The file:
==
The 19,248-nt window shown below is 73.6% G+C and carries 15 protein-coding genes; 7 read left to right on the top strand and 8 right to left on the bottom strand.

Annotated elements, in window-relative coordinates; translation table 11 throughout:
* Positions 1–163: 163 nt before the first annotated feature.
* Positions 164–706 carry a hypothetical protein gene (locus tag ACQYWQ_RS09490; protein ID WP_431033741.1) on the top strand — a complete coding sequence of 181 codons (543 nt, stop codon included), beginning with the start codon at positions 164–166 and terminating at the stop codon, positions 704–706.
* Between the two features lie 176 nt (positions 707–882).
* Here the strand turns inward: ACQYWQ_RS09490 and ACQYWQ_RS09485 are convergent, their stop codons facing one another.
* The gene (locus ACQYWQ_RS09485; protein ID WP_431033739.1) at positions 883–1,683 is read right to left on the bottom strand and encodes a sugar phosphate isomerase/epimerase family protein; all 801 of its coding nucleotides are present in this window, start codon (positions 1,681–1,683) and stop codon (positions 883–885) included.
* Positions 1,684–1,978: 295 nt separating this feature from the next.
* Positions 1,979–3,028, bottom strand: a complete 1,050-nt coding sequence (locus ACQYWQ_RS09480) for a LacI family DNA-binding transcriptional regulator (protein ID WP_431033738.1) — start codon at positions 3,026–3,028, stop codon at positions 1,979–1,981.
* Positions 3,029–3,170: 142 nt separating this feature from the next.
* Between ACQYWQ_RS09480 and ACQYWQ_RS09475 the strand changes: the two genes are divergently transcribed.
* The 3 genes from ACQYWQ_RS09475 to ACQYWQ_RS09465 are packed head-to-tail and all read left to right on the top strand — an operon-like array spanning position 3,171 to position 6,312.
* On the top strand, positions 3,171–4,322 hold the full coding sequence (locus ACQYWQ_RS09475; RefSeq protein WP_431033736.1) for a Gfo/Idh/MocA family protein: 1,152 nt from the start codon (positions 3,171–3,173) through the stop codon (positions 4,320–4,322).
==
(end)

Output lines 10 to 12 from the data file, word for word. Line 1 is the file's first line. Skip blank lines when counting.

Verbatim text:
* Positions 3,029–3,170: 142 nt separating this feature from the next.
* Between ACQYWQ_RS09480 and ACQYWQ_RS09475 the strand changes: the two genes are divergently transcribed.
* The 3 genes from ACQYWQ_RS09475 to ACQYWQ_RS09465 are packed head-to-tail and all read left to right on the top strand — an operon-like array spanning position 3,171 to position 6,312.